Inflation is taking a toll on travel, from surging airfares to eye-watering hotel prices. In fact, 79% of travelers are changing their upcoming travel plans as a result, according to a new Bankrate survey.
But that’s not holding Kristina Corniel back (or her followers).
This travel content creator from New York City—known as @KristinaCors on social media—specializes in bucket-list experiences, digital nomad content and travel hacks that she shares on her TikTok and Instagram channels.
One of her top secret travel hacks has allowed her to stay in places like Switzerland and California Wine Country for free: house sitting. It’s no wonder some of her TikTok videos on the topic have gone viral.
“When people think ‘free’ they usually think ‘cheap’ and that’s definitely not the case with house sitting,” says Corniel. “It has been so exciting to stay at beautiful homes I know would go for $500-$1,000 a night on Airbnb—for free.”
Corniel has snagged impressive house-sitting gigs in New York City, from a two-story apartment in Manhattan’s Chelsea neighborhood with private access to a rooftop overlooking the NYC skyline, to a two-bedroom brownstone apartment in Greenwich Village. She has stayed in a Wine Country home in Northern California set amid rolling hills with a Japanese-style cedar hot tub and 25 mature fruit trees on the property. “I’d wake up everyday and have a plum for breakfast,” she says.
In Charleston, South Carolina, she took care of a three-bedroom house with an exercise room, a hot tub, a fire pit and a huge backyard with access to a lake and kayaks where she encountered all types of wildlife, including sea egrets and blue herons.
But the crème de la crème was in Switzerland, where she stayed in a four-bedroom Lake Geneva house with stunning mountain views. “The interior was designed beautifully and offered modern amenities like a Sonos wireless sound system,” says Corniel. “The owner had even continued her weekly cleaning service while she was gone. I was provided with an eBike to explore, in addition to a car.”
So how does house sitting work, and how can you do it? Here, we talk to Corniel about her career background, her digital nomad journey and how to use house sitting to travel the world—for free.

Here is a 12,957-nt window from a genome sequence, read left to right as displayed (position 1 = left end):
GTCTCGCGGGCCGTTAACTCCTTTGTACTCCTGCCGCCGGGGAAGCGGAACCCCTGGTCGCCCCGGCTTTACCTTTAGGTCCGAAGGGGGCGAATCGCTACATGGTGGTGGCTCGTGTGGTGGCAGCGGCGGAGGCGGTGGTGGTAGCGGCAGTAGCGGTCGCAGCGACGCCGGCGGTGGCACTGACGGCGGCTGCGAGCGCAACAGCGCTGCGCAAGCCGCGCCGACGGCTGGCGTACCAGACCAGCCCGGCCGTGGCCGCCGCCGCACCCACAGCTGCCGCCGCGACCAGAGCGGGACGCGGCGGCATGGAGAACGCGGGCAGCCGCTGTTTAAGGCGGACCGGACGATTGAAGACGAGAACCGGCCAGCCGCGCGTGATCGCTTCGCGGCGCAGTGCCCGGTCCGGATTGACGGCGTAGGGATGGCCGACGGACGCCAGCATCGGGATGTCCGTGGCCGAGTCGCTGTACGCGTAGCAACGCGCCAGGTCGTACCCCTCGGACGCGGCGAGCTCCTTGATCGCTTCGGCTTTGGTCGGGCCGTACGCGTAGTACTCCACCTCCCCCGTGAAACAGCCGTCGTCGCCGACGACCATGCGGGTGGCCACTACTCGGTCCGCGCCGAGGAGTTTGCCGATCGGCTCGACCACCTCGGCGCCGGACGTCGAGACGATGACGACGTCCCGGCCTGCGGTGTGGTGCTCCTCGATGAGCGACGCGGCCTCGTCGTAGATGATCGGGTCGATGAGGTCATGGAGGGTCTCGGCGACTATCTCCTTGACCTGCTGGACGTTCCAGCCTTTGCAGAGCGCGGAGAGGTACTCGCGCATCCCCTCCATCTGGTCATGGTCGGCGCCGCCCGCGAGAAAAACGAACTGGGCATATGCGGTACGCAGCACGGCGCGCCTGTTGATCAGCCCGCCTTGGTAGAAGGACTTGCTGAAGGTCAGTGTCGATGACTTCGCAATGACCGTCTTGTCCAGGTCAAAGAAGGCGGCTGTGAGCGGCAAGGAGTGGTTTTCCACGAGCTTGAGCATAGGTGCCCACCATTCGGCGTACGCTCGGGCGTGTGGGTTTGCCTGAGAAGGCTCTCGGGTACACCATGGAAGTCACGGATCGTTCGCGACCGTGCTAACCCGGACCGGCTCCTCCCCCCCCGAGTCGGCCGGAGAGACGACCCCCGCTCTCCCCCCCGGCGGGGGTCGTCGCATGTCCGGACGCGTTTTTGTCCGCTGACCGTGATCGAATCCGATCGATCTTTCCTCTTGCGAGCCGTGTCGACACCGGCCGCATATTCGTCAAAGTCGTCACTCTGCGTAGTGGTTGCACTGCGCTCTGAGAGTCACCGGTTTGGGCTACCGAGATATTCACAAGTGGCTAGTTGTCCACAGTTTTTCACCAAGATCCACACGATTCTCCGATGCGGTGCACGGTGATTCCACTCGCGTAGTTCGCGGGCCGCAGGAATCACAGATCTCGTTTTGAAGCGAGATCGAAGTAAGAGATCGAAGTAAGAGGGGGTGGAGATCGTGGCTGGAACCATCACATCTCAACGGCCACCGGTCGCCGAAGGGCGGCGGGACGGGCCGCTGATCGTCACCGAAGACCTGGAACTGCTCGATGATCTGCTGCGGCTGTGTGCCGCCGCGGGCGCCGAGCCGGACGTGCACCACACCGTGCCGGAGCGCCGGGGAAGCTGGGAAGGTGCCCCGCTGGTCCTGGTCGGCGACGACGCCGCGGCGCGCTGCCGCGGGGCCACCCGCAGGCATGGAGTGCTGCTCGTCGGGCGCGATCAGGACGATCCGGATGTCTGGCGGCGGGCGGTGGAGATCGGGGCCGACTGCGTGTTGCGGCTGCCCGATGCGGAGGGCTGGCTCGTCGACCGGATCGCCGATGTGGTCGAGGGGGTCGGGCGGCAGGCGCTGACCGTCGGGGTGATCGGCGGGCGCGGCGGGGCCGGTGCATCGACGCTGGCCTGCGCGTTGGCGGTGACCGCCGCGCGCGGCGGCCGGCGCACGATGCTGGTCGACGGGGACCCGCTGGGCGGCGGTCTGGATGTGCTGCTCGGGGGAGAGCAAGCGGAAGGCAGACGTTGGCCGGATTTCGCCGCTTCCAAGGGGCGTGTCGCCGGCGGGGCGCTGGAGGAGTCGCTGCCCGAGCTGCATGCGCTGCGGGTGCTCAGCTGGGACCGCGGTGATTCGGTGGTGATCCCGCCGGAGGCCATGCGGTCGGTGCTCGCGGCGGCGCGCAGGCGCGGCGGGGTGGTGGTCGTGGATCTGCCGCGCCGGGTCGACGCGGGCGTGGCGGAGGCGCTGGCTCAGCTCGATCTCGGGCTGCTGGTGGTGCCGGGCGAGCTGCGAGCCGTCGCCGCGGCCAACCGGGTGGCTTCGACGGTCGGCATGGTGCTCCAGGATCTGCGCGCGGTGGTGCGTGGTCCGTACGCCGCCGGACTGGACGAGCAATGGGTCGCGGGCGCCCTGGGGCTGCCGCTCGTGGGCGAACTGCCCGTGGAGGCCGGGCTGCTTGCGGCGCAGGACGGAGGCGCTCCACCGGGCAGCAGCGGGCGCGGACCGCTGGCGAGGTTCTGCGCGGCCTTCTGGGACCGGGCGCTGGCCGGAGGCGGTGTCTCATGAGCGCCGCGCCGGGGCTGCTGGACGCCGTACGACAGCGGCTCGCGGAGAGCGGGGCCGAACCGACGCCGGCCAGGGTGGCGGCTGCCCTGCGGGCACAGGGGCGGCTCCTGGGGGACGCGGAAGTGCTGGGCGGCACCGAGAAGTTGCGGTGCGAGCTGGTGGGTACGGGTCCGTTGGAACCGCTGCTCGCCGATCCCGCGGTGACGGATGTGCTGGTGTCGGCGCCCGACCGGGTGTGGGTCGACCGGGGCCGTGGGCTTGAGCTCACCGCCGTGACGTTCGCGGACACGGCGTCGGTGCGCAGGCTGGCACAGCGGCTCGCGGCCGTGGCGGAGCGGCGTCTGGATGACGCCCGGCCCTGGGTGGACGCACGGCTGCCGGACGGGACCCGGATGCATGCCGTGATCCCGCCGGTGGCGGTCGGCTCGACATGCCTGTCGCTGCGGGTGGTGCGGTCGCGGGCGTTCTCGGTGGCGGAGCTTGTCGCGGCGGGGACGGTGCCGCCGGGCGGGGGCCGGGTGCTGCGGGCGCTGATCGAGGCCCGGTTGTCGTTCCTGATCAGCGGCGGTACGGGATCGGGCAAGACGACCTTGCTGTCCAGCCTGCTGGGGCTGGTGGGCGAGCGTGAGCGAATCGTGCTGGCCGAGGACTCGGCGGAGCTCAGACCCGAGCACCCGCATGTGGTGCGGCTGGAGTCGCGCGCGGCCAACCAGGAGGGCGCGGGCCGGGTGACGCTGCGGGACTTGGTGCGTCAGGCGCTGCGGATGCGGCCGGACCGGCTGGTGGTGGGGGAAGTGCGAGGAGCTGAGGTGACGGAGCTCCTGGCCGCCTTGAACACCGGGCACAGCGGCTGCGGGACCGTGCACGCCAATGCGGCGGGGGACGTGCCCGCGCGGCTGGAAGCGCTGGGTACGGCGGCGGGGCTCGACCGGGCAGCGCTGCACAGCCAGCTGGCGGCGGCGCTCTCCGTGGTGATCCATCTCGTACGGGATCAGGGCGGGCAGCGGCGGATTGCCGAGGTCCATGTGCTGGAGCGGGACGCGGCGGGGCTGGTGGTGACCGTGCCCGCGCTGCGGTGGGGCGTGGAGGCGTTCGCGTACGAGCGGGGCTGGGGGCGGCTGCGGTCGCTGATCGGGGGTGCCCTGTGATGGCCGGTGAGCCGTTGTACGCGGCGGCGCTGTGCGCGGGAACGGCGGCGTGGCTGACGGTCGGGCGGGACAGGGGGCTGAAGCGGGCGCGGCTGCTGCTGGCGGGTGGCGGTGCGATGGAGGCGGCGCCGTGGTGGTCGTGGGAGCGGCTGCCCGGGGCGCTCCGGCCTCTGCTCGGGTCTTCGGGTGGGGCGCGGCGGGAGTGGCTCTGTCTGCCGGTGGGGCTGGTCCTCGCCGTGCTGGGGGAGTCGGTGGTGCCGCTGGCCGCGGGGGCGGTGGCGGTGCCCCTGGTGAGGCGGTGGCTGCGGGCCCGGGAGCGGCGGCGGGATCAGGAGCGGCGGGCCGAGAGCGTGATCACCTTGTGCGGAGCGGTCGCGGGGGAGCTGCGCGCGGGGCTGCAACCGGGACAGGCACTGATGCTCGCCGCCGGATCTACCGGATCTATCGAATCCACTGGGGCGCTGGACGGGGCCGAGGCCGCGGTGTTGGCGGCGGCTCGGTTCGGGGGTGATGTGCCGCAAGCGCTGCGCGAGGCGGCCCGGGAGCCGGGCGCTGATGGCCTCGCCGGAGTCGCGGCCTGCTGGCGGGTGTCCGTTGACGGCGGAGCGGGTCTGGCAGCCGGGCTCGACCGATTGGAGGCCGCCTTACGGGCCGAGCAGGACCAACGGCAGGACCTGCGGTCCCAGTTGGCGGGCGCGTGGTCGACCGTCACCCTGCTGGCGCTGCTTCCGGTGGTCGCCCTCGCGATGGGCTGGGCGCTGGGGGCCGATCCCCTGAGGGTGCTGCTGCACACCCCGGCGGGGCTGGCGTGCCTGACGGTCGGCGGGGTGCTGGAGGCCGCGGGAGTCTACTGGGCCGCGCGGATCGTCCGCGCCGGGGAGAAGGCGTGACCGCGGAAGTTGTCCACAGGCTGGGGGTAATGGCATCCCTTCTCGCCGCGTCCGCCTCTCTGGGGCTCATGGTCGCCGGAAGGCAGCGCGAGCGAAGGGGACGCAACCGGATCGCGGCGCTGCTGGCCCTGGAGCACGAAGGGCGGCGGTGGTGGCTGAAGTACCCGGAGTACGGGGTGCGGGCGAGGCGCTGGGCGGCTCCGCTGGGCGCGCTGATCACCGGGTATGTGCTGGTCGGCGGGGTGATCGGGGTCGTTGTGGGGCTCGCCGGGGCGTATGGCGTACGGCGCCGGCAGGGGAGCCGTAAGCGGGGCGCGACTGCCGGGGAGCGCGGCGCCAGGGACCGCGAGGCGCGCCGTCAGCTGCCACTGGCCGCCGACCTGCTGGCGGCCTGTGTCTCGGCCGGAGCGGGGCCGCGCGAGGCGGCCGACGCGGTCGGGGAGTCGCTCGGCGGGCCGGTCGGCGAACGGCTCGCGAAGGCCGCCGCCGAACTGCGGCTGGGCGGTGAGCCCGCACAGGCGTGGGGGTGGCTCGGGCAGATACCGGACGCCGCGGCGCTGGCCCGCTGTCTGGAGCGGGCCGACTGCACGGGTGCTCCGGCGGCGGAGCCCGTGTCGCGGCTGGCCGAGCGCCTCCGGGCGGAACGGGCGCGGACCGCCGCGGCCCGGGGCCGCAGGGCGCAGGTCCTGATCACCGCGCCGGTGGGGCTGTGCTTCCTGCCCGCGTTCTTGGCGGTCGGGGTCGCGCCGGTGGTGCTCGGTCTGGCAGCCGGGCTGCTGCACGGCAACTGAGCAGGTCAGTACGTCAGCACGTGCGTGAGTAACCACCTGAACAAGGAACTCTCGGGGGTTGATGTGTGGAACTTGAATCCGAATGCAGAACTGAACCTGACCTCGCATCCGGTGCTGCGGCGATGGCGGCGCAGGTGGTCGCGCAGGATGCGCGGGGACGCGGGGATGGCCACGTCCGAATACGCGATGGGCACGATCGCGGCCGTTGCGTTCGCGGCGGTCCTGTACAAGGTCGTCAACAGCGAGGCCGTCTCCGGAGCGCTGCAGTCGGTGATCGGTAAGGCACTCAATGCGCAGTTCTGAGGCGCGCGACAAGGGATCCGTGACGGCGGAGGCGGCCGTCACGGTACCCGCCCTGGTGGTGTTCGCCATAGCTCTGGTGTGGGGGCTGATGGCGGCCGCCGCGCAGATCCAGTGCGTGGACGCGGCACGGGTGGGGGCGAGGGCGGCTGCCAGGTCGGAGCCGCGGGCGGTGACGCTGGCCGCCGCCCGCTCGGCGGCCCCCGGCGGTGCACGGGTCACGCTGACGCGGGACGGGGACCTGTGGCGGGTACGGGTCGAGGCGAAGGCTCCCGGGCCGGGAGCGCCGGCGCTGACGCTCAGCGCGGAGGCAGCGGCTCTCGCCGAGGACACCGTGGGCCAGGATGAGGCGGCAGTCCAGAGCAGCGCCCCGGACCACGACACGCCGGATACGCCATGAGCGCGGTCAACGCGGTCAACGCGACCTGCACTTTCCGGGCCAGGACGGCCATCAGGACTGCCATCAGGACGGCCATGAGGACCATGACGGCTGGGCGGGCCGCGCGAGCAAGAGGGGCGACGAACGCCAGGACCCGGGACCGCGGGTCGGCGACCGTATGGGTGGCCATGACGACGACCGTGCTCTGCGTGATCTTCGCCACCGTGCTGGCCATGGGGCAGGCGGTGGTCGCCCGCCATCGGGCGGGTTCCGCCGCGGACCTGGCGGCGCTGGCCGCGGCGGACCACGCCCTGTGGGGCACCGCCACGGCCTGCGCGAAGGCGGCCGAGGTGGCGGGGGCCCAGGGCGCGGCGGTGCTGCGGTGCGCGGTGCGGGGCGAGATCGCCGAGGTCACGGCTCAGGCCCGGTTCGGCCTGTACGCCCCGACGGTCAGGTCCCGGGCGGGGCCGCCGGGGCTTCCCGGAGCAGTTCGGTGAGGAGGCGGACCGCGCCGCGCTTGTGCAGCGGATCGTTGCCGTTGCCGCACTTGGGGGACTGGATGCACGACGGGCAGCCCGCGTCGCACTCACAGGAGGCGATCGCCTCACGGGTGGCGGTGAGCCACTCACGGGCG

My Background: Before becoming a travel content creator, Corniel was living a completely different life. “I did all the things I was told I was supposed to do,” says Corniel. This includes getting an undergraduate degree from Boston College, followed by a masters from Columbia University, followed by a job at Goldman Sachs, no less.
Making a Change: “Ultimately, I wasn’t fulfilled by the career path that I was on,” says Corniel. “I had this shift in the way I saw the world and defined success. It was no longer about accumulating money, prestigious titles or material things. It was about freedom—the freedom to choose how I spent my time. I realized how precious time really was. I wanted to live life on my own terms. I wanted to redesign my lifestyle so I could experience the world, spend time with family, learning, trying new things and truly living.”
Getting into Travel: “It has been a journey,” says Corniel. “After having this shift in perspective, I was on a mission to discover my purpose and redesign my lifestyle. I started reading more, listening to podcasts and looking for communities online and offline that had similar values. I wanted more meaningful experiences and I felt a little more alive when I was traveling—so I gravitated toward people who were traveling and going on fulfilling adventures.”
Becoming a Digital Nomad: “I learned about people who were traveling full time and even met some on the road. I started studying the digital nomad lifestyle,” says Corniel. “The more I traveled, the more resources I discovered. I continued to meet more digital nomads, which fueled my belief in what was possible for my life. I started documenting my adventures and looking for remote work. (Keep in mind this was pre-pandemic, before remote work was a thing, so it was more challenging to find opportunities.) I started as an online educator. First, I was teaching English online and then I found other websites and platforms where I could create my own classes about topics I was passionate about. That is what funded my travels in the beginning, until I started working with brands on TikTok.”